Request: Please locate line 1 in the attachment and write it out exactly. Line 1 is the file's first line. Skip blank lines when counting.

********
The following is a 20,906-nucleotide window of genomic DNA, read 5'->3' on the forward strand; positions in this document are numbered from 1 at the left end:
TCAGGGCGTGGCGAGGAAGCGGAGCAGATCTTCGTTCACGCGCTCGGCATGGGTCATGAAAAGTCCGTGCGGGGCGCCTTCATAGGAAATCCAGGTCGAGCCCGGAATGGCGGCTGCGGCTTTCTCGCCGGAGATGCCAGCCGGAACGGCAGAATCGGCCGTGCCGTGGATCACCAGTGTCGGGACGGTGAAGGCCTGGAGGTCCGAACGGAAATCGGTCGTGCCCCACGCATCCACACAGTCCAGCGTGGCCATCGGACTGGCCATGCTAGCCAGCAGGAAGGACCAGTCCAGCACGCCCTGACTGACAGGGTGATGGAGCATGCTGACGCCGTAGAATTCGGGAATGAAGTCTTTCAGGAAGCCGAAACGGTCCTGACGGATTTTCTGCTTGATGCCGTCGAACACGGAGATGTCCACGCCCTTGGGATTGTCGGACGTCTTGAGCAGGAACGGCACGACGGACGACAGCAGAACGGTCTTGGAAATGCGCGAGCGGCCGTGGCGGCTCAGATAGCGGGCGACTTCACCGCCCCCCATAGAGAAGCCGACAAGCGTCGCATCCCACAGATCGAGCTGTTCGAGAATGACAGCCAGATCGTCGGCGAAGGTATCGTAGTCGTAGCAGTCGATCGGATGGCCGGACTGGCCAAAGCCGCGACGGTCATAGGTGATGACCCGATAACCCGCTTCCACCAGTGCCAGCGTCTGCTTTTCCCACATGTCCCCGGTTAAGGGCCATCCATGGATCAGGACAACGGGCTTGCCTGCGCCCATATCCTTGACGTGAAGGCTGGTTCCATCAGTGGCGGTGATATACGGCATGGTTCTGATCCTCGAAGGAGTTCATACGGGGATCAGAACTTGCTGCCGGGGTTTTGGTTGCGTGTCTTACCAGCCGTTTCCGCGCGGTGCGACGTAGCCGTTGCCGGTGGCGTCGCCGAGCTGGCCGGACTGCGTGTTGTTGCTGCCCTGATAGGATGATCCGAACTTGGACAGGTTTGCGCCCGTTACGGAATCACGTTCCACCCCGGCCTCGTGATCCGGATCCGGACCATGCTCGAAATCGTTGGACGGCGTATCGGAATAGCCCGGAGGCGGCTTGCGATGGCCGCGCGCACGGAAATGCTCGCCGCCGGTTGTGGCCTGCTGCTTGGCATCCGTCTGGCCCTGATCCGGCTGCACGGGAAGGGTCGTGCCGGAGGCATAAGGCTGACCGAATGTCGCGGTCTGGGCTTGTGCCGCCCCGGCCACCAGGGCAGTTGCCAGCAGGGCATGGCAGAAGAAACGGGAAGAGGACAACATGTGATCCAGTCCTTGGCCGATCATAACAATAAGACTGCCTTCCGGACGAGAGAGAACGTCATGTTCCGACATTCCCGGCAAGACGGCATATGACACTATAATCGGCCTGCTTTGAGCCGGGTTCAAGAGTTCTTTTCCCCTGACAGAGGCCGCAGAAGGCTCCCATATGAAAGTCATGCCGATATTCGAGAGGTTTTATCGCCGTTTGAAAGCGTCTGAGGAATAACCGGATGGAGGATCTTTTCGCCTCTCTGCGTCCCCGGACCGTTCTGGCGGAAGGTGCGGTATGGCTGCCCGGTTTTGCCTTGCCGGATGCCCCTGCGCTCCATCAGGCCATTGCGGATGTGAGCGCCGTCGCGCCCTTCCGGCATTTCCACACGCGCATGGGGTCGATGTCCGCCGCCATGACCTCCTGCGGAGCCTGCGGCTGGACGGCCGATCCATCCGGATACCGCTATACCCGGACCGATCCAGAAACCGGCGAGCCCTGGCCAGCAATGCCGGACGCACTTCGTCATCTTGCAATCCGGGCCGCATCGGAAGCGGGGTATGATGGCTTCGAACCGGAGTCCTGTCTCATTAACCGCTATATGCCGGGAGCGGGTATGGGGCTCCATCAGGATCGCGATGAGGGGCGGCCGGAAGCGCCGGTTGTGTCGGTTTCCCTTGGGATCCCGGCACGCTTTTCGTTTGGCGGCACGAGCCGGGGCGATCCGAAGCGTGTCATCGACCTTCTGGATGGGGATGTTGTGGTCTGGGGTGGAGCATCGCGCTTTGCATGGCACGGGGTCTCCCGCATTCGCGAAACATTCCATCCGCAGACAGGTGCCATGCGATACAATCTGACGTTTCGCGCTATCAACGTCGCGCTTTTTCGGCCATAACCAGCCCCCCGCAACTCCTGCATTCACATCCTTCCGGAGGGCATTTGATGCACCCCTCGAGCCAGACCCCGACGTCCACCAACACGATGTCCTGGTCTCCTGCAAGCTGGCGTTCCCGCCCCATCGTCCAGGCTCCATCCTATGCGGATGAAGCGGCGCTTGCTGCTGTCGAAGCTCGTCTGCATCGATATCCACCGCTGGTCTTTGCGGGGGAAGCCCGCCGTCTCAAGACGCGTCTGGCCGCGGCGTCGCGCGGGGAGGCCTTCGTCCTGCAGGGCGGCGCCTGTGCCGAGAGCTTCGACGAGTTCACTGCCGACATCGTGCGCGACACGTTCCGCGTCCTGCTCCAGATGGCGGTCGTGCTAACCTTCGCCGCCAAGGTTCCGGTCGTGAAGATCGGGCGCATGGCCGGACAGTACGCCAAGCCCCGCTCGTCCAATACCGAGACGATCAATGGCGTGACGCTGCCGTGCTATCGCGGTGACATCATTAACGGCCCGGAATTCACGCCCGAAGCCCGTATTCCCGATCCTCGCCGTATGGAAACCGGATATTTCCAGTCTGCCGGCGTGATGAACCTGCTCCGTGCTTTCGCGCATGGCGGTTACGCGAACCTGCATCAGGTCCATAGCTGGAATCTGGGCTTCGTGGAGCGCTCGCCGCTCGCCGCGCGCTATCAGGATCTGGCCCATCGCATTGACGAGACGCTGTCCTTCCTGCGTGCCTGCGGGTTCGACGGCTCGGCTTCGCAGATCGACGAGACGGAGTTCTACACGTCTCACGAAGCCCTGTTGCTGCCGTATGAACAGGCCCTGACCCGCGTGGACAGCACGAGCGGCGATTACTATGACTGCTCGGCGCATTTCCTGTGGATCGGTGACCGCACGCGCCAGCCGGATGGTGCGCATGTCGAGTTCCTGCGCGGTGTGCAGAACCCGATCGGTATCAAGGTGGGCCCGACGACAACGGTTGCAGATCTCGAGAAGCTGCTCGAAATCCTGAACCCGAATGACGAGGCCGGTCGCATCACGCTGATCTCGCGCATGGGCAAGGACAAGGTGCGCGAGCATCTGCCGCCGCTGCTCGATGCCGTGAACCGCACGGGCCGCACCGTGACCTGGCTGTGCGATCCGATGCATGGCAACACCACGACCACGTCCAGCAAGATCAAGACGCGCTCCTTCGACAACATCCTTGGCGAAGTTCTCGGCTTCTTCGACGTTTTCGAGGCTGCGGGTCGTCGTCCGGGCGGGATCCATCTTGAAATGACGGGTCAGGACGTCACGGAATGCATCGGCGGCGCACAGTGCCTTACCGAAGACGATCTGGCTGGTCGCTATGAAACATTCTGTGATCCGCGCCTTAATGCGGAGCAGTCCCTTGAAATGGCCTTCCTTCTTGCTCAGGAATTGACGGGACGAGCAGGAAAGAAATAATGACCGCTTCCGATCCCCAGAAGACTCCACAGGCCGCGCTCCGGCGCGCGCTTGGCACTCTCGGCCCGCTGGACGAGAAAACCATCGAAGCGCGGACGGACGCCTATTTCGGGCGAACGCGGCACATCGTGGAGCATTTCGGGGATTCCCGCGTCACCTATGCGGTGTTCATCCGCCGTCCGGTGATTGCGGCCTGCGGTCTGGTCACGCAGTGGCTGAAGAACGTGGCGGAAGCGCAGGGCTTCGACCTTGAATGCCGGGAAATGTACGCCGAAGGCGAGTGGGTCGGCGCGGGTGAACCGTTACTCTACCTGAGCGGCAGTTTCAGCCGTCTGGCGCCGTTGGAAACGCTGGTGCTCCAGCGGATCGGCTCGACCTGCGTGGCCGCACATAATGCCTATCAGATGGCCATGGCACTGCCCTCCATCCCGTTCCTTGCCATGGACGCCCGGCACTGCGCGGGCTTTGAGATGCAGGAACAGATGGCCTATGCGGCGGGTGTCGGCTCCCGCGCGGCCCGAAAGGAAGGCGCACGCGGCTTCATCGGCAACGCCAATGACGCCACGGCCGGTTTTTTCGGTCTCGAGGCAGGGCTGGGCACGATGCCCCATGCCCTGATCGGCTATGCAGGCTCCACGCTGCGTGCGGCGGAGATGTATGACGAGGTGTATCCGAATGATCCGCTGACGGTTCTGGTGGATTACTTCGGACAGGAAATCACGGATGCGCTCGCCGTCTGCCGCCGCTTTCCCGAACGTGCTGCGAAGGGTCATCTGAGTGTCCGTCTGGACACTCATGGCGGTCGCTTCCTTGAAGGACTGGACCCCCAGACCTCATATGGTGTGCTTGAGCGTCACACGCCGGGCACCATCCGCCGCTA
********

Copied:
The following is a 20,906-nucleotide window of genomic DNA, read 5'->3' on the forward strand; positions in this document are numbered from 1 at the left end: